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'[EE] Handling SMT components'
2006\02\25@084702 by Vic Fraenckel

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I have had some success at do-it-myself SMT board reflow soldering. For components like capacitors, resistors, LEDs etc, I have confined myself to the larger 1206 size. I have recently had some luck with using SOIC packages. I have a syringe of paste solder and some fairly small bore tips and can usually get the solder on the pads in a manner that gives acceptable results. I had to struggle to do the SOICs tho. I would also like to use a 44-pin TQFP in a future design.

I need to find a better way to place ths paste on the SOIC and TQFP pads and to place the component on the pads. I had a thought that it might be possible to glue the component on the board with a drop of some sort of adhesive. Aligning the device pads to the board pad is difficult and if someone has a suggestion, I would appreciate hearing it. In fact, I would like to hear any suggestions for using SMT components in home-brew projects. I have considered using a magnifing TV system to help me to better see what I am doing, but these are quite expensive. Anyone home-brew one of these? I would like to find one of those vacuum pickup devices (what is the official name?) to help position components. I am currently using twezzers.  Anyone home-brew one of these?  I am aware of Toaster Oven reflow devices. In fact, I use the Spark Fun idea of a Electric Fry Pan for my reflowing. I am happy with the results.

Any enlightenment will  be appreciated.

Vic

________________________________________________________

Victor Fraenckel - The Windman        
victorf ATSIGN windreader DOT com
KC2GUI                                                  

2006\02\25@120316 by Robert Young

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> I have had some success at do-it-myself SMT board reflow soldering. For
components like capacitors, resistors, LEDs etc, I have confined myself to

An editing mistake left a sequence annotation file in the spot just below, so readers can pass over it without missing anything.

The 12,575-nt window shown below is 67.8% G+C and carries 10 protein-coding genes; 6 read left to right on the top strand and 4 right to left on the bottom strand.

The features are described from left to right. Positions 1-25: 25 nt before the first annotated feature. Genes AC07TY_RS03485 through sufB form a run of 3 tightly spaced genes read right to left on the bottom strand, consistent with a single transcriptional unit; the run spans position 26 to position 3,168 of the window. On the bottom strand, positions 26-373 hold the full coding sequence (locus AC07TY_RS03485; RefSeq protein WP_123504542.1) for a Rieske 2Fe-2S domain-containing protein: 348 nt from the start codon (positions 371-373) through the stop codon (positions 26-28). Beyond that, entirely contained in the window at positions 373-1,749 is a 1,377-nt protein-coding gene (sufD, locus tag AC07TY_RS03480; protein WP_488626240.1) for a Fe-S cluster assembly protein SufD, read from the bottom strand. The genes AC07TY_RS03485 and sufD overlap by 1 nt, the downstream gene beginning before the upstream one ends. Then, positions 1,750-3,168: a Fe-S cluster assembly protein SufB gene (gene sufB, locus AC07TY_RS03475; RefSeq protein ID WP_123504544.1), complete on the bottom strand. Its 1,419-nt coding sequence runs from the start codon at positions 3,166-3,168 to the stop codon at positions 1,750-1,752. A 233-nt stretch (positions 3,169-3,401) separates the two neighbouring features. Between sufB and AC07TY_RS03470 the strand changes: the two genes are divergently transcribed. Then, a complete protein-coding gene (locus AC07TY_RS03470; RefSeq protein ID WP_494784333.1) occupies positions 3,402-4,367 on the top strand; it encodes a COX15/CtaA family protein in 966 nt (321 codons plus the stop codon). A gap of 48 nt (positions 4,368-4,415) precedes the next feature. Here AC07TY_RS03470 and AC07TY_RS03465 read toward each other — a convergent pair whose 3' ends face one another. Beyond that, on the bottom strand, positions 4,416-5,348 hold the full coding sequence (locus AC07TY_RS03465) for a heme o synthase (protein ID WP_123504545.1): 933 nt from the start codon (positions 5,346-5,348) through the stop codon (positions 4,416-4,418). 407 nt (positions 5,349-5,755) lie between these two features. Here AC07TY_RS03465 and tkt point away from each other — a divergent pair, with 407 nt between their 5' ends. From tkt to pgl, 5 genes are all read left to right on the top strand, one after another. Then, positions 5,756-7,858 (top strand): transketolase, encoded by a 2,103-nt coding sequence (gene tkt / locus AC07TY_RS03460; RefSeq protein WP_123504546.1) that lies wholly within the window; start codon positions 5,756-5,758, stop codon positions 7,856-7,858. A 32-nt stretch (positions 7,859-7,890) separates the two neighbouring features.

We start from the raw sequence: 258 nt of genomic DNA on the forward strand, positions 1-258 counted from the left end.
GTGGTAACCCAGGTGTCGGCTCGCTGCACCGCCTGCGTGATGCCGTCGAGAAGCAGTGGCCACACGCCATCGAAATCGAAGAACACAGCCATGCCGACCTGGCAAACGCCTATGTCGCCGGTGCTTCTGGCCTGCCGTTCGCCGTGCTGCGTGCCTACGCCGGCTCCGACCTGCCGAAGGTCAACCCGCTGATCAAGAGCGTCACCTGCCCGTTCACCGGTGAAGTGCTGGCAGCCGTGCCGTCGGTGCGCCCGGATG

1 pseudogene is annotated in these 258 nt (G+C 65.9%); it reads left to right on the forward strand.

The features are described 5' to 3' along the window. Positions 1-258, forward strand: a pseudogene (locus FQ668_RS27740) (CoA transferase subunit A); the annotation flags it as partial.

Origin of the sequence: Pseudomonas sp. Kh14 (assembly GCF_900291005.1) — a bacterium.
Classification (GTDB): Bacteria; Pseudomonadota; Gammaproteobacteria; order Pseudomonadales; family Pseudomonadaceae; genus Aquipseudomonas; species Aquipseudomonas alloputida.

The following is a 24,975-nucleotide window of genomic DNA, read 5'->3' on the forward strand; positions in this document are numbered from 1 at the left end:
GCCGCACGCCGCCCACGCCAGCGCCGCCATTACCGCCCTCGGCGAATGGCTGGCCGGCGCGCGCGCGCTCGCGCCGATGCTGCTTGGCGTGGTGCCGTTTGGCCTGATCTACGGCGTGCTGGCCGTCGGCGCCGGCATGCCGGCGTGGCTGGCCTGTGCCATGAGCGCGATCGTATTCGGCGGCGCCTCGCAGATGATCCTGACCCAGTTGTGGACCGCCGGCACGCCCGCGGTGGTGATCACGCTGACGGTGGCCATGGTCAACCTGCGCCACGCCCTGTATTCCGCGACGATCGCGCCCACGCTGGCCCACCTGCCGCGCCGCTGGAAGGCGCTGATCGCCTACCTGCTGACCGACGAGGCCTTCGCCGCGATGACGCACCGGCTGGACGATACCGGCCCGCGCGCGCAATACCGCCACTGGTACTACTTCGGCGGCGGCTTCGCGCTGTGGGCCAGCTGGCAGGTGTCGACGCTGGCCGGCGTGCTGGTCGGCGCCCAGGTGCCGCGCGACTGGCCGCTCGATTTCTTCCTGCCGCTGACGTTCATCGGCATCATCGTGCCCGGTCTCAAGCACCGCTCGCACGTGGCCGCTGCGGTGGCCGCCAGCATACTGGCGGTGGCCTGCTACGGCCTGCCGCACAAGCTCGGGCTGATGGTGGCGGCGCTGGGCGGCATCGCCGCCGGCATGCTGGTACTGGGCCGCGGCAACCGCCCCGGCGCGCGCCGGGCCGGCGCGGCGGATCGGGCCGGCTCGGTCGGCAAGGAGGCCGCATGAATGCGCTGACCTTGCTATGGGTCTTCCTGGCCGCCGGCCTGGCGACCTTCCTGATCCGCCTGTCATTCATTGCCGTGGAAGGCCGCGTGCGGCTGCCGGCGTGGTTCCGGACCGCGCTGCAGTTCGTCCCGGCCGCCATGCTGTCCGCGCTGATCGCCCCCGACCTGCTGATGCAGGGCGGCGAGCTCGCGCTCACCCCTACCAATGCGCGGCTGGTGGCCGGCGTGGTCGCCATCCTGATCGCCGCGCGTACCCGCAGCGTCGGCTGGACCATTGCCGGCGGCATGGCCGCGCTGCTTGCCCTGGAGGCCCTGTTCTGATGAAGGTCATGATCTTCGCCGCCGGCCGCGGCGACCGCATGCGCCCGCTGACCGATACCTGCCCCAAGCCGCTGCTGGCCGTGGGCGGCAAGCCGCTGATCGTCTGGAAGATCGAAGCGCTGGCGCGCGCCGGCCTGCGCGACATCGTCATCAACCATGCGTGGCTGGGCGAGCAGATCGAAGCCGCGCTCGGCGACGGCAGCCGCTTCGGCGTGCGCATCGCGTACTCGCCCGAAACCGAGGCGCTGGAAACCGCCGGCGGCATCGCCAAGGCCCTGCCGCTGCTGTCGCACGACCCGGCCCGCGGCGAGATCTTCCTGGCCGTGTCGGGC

the larger 1206 size. I have recently had some luck with using SOIC
packages. I have a syringe of paste solder and some fairly small bore tips
and can usually get the solder on the pads in a manner that gives acceptable
results. I had to struggle to do the SOICs tho. I would also like to use a
44-pin TQFP in a future design.
>
> I need to find a better way to place ths paste on the SOIC and TQFP pads
and to place the component on the pads.

I regularly place passive parts 0603 by hand using fine pointed tweezers,
depending on the clearance around the part I use either straight tweezers or
ones with a "reflex" curve.  Keep the tweezer tips very clean so flux or
paste residue doesn't cause small parts to stick.

For ICs I use the same tweezers or a slightly larger pair with flat tips
that I have reground to be a touch narrower, just fit between pins on 50mil
pitch parts.  For very large parts (208 pin TQFP, etc) I use an inexpensive
vacuum system.

With reflow you can be a little bit off center but try to be less than 1/2
pad width off.

Support your whole forearm either by working further onto the bench or with
a pad of some kind.  You can also use your free hand as a cradle under the
wrist of your working hand.

For inspection and final adjustment before reflow I use a stereo microscope
on a dual rod boom stand.  Microscope has a good ring light and about 7cm
working room under lenses.

Don't drink lots of coffee or other caffinated beverages, try to work when
you are well rested and take frequent breaks to stretch and refocus your
eyes on distant targets.

Work at a comfortable angle and height and have GOOD indirect lighting and
an adjustable direct light source.  A good choice would be one of the
magnifying lamps with a nice daylight ring light installed.  Even just 3x
helps a lot  but try to keep your work centered in the viewing area, the
single lens units tend to distort heavily as you move from the center.

Hand placement will NEVER be faster than a good automated pick-and-place
machine but for hobby work or a very small prototype run it generally works
just fine.

Toaster ovens are "OK" if you control the heat, at the minimum consider
adding a thermocouple to a scrap piece of FR-4 near the center and monitor
the heat yourself.  The ovens can be automated relatively easily or for
about $3K you can buy units that will handle boards smaller than 8x10".
Ventilate well and watch your fingers!

Rob

2006\02\28@060956 by Alan B. Pearce

face picon face
>I need to find a better way to place ths paste
>on the SOIC and TQFP pads and to place the
>component on the pads.

have a look at how the Seattle Robotics group do it here.

http://www.seattlerobotics.org/encoder/200006/oven_art.htm

They do not worry about individual spots on pads, just a strip along the
pads. The solder then pulls back onto the pads as it wets the leads and
pads.

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